CBO: Approaches for Scaling Back DoD's Budget Plans

It is a well-known fact that the U.S. spends a sizeable amount on defense, more than the next 15 countries combined, including China and Russia. But the Budget Control Act (BCA) discretionary spending caps will require the Pentagon to rein in spending levels, even if sequestration is replaced.

The Congressional Budget Office explores strategies for reducing defense spending in a new report, "Approaches for Scaling Back the Defense Department's Budget Plans." The Defense Department projects for five years the expected cost of its defense plans in an annual report every March, the Future Years Defense Program. However, CBO's analysis of this report last summer showed that under less favorable -- and arguably more realistic -- assumptions of cost growth, spending in DoD's plan would exceed the amount allotted to defense under the BCA caps, and would not come close to meeting the levels under sequestration (naturally, since the Administration wanted to replace the sequester).

In the report, CBO presents several options to meet the BCA caps under its more realistic cost projection baseline, with different combinations of reductions to force structure (overall size of force), acquisitions, and operations. While reducing force structure would likely lead to additional related savings in acquisitions and operations, CBO also identifies possible savings without reducing force structure through civilian and military pay freezes, TRICARE reform, and procurement reform. CBO provides four illustrative options that would include a combination of savings in different areas:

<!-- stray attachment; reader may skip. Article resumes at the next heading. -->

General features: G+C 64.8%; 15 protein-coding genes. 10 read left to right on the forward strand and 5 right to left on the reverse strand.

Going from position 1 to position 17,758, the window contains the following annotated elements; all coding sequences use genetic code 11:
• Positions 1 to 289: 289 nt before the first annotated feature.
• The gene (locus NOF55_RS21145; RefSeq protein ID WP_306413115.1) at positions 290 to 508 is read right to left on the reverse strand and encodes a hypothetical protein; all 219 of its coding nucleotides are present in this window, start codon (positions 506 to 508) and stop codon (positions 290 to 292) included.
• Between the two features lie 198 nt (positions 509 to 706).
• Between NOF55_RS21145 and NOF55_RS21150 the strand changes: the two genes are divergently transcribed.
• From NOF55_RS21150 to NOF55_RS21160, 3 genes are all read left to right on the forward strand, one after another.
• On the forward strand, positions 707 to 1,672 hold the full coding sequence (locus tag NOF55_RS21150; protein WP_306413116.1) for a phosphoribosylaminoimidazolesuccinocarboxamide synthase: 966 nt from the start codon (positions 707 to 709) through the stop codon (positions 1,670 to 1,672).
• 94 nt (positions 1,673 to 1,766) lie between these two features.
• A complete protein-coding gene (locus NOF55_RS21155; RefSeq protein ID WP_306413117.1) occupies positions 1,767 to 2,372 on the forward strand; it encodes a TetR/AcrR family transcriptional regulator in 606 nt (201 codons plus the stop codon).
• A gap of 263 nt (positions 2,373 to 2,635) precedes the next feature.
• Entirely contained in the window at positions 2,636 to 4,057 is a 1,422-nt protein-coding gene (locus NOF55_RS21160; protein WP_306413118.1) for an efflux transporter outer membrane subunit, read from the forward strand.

• Option 1: Preserve Force Structure; Cut Acquisition and Operations. Due to force structure being entirely preserved, this option would require a 31 percent cut to spending on acquisition and operations by 2021.
  • Option 2: Cut Acquisition and Operations; Phase in Reductions in Force Structure. With acquisitions and operations being cut first, reductions in force size could be phased in, although spending related to force size would be 11 percent less by 2021.
  • Option 3: Achieve Savings Primarily by Reducing Force Structure. Although cuts to acquisitions and operations would allow a transition, spending related to force size would be reduced by 23 percent by 2021.
  • Option 4: Reduce Force Structure Under a Modified Set of Budget Caps. This option would make cuts entirely through reductions to force structure, although it would use modified caps to allow for a smoother transition. Spending to maintain force size would have to be reduced by 25 percent by 2021.

CBO illustrates how difficult it will be to meet the caps without taking a look at the whole defense budget and allocating resources according to the greatest priorities. Without making reductions to force structure, other areas of the Defense budget would need to be cut dramatically, which could result in the U.S. losing its technological superiority or its ability to maintain its volunteer force. On the other hand, as CBO points out, a smaller force would be less able to engage in long or multiple conflicts, possibly limiting military capabilities. Many plans that reduce defense spending also call for a change of military strategy in line with the reallocation of resources proposed in the plan. CBO's report demonstrates the trade-offs that come with matching the budget to the military's overarching strategy.

The full CBO report can be found here.